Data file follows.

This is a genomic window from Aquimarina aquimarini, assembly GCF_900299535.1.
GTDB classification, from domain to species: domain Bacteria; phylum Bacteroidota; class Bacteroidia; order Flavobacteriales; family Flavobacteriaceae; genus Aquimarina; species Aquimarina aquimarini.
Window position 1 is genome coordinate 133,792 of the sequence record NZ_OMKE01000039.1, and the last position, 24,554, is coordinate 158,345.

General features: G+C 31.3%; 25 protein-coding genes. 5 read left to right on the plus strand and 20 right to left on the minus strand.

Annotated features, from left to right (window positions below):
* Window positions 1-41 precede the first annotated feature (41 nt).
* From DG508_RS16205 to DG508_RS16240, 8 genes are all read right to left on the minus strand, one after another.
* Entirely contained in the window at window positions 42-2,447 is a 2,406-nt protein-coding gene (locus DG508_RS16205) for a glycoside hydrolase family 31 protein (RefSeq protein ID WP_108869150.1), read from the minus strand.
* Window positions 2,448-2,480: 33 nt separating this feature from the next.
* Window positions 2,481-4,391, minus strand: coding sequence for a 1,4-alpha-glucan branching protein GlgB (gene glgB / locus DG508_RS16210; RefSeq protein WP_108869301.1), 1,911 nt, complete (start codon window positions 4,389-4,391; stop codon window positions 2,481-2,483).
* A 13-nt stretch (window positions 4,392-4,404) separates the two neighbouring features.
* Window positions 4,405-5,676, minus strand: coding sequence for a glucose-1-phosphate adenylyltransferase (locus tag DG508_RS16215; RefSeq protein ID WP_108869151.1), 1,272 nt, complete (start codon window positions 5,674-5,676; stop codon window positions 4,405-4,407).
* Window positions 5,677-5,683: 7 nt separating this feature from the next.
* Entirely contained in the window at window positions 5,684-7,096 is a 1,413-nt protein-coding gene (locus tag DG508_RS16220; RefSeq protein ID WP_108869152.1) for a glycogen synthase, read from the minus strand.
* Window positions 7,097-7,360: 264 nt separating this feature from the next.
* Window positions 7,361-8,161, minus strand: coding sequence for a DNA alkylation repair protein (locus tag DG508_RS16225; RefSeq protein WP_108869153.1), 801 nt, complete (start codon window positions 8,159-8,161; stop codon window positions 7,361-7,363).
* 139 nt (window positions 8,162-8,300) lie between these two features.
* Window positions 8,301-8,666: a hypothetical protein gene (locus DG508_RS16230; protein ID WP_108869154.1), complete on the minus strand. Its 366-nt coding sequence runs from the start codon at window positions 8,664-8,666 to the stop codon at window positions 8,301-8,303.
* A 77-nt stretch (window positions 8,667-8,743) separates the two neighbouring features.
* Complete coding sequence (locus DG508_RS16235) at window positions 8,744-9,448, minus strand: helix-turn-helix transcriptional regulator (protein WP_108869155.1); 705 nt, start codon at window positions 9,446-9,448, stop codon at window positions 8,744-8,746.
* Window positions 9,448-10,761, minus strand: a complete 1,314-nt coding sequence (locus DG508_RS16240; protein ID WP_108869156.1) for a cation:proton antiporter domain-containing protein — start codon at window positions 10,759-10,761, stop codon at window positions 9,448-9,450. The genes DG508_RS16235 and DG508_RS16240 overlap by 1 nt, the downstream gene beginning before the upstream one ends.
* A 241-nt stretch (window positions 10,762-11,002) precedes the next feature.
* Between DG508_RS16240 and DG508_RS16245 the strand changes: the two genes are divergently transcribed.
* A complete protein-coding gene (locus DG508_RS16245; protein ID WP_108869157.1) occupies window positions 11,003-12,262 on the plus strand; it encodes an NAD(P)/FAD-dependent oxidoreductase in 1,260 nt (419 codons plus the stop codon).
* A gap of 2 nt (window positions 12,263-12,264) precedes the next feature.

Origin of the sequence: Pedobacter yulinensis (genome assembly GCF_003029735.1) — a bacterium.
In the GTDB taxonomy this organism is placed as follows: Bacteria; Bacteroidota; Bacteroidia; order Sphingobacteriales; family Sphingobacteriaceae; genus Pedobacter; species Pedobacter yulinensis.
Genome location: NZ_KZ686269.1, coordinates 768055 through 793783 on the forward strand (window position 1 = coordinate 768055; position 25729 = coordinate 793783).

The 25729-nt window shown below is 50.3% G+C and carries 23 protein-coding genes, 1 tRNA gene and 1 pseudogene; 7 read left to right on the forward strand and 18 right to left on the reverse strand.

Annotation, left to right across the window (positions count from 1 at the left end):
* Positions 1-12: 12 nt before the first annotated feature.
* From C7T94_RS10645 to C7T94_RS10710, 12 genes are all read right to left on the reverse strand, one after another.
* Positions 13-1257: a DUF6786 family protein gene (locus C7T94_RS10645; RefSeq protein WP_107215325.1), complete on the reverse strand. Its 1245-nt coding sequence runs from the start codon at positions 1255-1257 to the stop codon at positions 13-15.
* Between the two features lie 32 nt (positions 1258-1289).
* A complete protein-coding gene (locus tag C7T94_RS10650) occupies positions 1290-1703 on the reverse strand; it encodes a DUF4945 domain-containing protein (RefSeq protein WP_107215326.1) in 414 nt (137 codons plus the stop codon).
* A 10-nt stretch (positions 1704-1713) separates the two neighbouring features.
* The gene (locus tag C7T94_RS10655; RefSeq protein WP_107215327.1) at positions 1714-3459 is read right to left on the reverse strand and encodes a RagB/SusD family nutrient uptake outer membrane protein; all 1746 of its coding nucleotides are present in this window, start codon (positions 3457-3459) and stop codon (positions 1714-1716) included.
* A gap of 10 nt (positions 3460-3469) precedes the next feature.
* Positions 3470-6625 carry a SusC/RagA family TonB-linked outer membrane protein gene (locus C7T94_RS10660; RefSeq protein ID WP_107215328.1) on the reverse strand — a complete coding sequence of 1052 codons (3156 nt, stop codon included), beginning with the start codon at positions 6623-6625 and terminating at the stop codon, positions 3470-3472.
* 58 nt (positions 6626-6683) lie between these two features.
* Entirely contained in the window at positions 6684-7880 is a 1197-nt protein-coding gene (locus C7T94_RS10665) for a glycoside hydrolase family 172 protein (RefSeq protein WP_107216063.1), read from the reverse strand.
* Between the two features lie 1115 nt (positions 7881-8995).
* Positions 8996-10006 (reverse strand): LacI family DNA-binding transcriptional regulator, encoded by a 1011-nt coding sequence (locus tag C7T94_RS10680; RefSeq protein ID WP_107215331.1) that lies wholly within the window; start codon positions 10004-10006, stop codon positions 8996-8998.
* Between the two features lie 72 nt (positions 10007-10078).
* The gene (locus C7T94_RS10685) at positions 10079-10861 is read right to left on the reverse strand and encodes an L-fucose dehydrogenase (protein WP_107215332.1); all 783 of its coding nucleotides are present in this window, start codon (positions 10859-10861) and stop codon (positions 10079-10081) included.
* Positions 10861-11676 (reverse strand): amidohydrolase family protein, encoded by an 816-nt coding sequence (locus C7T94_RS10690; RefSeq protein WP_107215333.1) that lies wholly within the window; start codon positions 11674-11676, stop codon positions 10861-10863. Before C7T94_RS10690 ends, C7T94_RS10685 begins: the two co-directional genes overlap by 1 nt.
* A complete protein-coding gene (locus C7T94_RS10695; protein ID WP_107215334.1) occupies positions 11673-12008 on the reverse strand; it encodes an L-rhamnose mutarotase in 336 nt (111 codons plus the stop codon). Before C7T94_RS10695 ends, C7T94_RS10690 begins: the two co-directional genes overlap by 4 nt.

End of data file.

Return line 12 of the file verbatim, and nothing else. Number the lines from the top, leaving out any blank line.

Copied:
* Window positions 4,405-5,676, minus strand: coding sequence for a glucose-1-phosphate adenylyltransferase (locus tag DG508_RS16215; RefSeq protein ID WP_108869151.1), 1,272 nt, complete (start codon window positions 5,674-5,676; stop codon window positions 4,405-4,407).